The powerplay quarterback of the second unit should undoubtedly be Jake Sanderson. Sanderson’s ability to transition pucks into the offensive zone would be incredibly useful on the second unit. Not to mention he has the puck skills to move it around the umbrella in the offensive zone. In the relatively small sample size we’ve seen from Sanderson, he has put up impressive numbers. He has an expected goals percentage of 89.64% which ranks ahead of both Chabot and Chychrun. He also ranks first among the Sens in terms of high-danger chances for, versus against with a 103:9 ratio.
The other defenceman I expect to see on the power play is, of course, Jakob Chychrun. Chychrun brings a different aspect to the Sens powerplay, something they have been lacking for years. Chychrun’s cannon of a shot will finally provide the Sens with a legitimate threat from the blue line which will open the ice up for the skilled forwards. With the Coyotes, Chychrun put up an expected goals for percentage of 84.70%. While this may not sound as appealing as the previously mentioned Sens, it is key to note he was on a much worse Arizona power play and therefore has less favourable power play opportunities.
The most dangerous threat that I expect to see on the Sens’ second power-play unit is the newly acquired Vladimir Tarasenko. Tarasenko is right up there with Josh Norris as the most dangerous shooter on the Sens and will likely be the first shooting option on the second power-play unit. Over the last two seasons, he had an incredibly high goals for percentage of 91.84%, although his expected goals were quite different being at only 83.18%. In theory, this tells us Tarasenko has been a lucky shooter, although when somebody with a shot as good as his gets chances, they don’t often miss.
The man in the middle of the second unit should once again be Shane Pinto. While we eagerly await news about his new contract, we can reminisce on how valuable he was to the second power-play unit. Pinto is a bumper position specialist who should fly relatively under the radar with the weapons the Sens have on the second unit. Last season, Pinto put up an expected goals for percentage of 87.13% while being the main triggerman on the second unit. With a full season of experience under his belt, I expect to see Shane Pinto become that much more effective on the power play.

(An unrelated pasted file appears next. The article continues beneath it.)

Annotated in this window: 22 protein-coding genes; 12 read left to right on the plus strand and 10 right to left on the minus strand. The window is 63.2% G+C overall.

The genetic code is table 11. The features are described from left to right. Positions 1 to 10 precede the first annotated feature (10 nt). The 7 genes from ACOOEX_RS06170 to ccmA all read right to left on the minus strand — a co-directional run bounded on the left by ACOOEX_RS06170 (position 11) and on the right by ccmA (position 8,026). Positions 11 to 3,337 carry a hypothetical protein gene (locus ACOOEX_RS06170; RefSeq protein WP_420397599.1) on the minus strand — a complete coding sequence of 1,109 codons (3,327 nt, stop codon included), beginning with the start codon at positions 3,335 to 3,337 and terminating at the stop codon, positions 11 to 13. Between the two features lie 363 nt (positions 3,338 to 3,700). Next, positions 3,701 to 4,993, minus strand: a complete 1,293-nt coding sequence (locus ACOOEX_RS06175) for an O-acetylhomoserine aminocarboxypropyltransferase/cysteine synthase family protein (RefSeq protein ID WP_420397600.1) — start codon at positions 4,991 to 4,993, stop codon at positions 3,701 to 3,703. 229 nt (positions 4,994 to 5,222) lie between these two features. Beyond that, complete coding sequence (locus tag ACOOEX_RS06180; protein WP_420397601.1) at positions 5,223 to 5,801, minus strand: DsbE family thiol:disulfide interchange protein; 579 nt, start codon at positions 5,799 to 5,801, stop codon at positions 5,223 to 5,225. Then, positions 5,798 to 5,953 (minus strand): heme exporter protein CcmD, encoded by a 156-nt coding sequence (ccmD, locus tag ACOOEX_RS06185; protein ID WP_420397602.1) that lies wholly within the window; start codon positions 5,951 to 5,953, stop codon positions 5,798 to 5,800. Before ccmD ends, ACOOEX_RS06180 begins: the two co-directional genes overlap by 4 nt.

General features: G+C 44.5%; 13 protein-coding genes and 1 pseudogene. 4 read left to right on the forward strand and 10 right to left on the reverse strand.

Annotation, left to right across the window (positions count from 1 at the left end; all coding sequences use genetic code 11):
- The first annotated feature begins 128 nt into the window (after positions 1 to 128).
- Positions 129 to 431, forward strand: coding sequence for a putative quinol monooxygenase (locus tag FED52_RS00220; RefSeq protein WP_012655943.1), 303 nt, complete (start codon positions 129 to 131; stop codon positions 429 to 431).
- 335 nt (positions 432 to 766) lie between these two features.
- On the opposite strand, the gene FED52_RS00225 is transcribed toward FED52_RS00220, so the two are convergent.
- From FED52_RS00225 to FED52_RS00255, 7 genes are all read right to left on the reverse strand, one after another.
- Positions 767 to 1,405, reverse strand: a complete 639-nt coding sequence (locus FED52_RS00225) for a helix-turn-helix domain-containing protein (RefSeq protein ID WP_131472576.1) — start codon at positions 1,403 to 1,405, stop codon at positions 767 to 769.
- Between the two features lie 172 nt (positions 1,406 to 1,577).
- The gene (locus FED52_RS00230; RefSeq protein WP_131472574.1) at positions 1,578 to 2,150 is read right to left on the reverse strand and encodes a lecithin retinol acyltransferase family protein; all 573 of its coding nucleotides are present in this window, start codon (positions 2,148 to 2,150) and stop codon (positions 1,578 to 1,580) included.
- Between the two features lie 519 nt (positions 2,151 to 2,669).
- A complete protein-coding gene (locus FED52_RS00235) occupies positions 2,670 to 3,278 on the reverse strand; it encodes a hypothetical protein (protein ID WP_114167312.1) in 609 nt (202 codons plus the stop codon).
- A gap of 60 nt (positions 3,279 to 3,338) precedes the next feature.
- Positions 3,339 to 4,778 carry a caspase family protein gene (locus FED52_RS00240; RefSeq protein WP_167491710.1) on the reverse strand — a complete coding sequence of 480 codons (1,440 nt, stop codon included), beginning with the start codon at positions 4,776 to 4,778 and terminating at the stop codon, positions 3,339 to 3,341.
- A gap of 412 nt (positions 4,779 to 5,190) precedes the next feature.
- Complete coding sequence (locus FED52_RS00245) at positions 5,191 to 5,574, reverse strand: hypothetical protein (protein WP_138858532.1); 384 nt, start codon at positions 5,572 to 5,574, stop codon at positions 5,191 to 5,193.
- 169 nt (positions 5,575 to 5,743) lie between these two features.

The final piece of the second power-play unit should be Claude Giroux. Giroux on the second unit seems to be good to be true, but fear not Sens fans because that is our team’s reality. Over his career, Claude Giroux has been one of the very best power-play players in the entire NHL. Even though he isn’t in his prime anymore, Giroux is still an elite playmaker who knows how to find his teammates.
I expect him to be the guy who the power-play runs through, and whether he’s feeding Tarasenko cross-seam, or finding Pinto in the bumper, I know he will be able to put up the points. Last season, Giroux had a 33:4 ratio of goals for versus against on the ice, while also having an expected goals-for percentage of 86.59%.
Claude Giroux, Shane Pinto, Vladimir Tarasenko, Jake Sanderson, Jakob Chychrun
What Should We Expect From The Power Play
The Sens power play should be competing for a top 5 spot in the NHL. As discussed earlier, the Sens finished this season 8th in power play percentage in the NHL. While they lost one of their most dangerous power play pieces in Alex DeBrincat, they as a whole have improved from last season to this upcoming season. With the additions of Tarasenko, Jakob Chychrun, and Dominik Kubalik (in case of injury), the Sens have so many options to work with.
I am hoping to see the Sens have a power play that clicks around a 25% rate for the Season. This would have finished them tied for 5th place in the NHL this past season, which should be a good benchmark for the team. If they can stay relatively healthy, I think this is an achievable goal for the team to aim for. Anything below what the power play operated at last season would be disappointing in my eyes.